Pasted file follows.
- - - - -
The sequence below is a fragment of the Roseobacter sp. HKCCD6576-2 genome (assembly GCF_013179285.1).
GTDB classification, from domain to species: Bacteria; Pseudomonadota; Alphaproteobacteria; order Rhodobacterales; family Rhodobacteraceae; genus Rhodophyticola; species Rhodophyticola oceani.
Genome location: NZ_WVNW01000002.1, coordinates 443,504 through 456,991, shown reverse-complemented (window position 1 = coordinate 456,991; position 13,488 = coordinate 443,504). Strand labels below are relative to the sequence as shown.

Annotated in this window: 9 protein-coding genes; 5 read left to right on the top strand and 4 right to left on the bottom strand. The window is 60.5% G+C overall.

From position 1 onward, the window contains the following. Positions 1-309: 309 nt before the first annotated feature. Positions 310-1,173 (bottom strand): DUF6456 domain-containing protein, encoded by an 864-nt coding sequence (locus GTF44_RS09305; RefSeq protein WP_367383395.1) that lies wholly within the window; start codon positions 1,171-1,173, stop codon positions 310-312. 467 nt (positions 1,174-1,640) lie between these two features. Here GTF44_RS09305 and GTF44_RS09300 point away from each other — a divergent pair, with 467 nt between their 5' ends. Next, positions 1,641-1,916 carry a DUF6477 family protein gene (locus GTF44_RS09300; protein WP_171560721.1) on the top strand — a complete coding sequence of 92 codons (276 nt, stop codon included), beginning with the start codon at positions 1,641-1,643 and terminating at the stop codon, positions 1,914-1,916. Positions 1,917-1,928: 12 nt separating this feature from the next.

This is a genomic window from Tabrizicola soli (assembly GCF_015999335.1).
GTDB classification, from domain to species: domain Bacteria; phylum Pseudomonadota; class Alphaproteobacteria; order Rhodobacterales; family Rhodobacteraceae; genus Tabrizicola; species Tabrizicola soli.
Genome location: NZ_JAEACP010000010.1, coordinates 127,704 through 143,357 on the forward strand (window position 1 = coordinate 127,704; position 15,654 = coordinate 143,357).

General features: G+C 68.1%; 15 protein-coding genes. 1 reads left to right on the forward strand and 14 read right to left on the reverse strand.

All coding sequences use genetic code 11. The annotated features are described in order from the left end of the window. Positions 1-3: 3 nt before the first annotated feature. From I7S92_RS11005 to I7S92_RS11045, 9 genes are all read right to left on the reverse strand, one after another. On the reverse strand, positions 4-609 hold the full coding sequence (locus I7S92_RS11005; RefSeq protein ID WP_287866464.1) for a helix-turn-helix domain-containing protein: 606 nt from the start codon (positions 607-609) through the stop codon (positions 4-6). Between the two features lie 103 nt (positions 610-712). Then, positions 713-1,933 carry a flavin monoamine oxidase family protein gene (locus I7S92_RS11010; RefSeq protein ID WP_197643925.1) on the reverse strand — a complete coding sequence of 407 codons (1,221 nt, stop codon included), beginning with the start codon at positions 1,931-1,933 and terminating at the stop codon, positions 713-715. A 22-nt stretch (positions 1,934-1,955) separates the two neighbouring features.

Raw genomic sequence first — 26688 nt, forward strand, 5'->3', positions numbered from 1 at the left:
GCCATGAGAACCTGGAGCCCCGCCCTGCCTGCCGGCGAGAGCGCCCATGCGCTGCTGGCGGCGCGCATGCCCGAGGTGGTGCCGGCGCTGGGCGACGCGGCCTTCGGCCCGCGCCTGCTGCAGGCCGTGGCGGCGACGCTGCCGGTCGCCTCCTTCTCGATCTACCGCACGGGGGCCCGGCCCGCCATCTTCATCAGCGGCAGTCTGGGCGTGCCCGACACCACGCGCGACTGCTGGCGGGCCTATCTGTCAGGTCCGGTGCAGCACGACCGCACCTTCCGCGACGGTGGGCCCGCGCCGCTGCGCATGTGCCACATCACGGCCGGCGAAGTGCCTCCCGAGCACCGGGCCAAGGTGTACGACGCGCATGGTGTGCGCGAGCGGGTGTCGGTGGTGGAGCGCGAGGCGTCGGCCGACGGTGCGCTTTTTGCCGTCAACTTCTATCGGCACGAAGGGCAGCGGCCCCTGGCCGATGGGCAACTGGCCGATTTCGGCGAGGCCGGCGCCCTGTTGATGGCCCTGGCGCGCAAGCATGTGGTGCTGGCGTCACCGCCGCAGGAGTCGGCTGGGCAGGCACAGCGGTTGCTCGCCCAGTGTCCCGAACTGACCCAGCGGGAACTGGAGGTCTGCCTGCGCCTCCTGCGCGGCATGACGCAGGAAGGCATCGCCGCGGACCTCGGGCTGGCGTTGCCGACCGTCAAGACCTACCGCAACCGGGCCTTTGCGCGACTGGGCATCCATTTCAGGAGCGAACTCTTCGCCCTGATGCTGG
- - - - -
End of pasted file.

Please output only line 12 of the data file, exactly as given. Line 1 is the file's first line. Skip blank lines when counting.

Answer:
GCCATGAGAACCTGGAGCCCCGCCCTGCCTGCCGGCGAGAGCGCCCATGCGCTGCTGGCGGCGCGCATGCCCGAGGTGGTGCCGGCGCTGGGCGACGCGGCCTTCGGCCCGCGCCTGCTGCAGGCCGTGGCGGCGACGCTGCCGGTCGCCTCCTTCTCGATCTACCGCACGGGGGCCCGGCCCGCCATCTTCATCAGCGGCAGTCTGGGCGTGCCCGACACCACGCGCGACTGCTGGCGGGCCTATCTGTCAGGTCCGGTGCAGCACGACCGCACCTTCCGCGACGGTGGGCCCGCGCCGCTGCGCATGTGCCACATCACGGCCGGCGAAGTGCCTCCCGAGCACCGGGCCAAGGTGTACGACGCGCATGGTGTGCGCGAGCGGGTGTCGGTGGTGGAGCGCGAGGCGTCGGCCGACGGTGCGCTTTTTGCCGTCAACTTCTATCGGCACGAAGGGCAGCGGCCCCTGGCCGATGGGCAACTGGCCGATTTCGGCGAGGCCGGCGCCCTGTTGATGGCCCTGGCGCGCAAGCATGTGGTGCTGGCGTCACCGCCGCAGGAGTCGGCTGGGCAGGCACAGCGGTTGCTCGCCCAGTGTCCCGAACTGACCCAGCGGGAACTGGAGGTCTGCCTGCGCCTCCTGCGCGGCATGACGCAGGAAGGCATCGCCGCGGACCTCGGGCTGGCGTTGCCGACCGTCAAGACCTACCGCAACCGGGCCTTTGCGCGACTGGGCATCCATTTCAGGAGCGAACTCTTCGCCCTGATGCTGG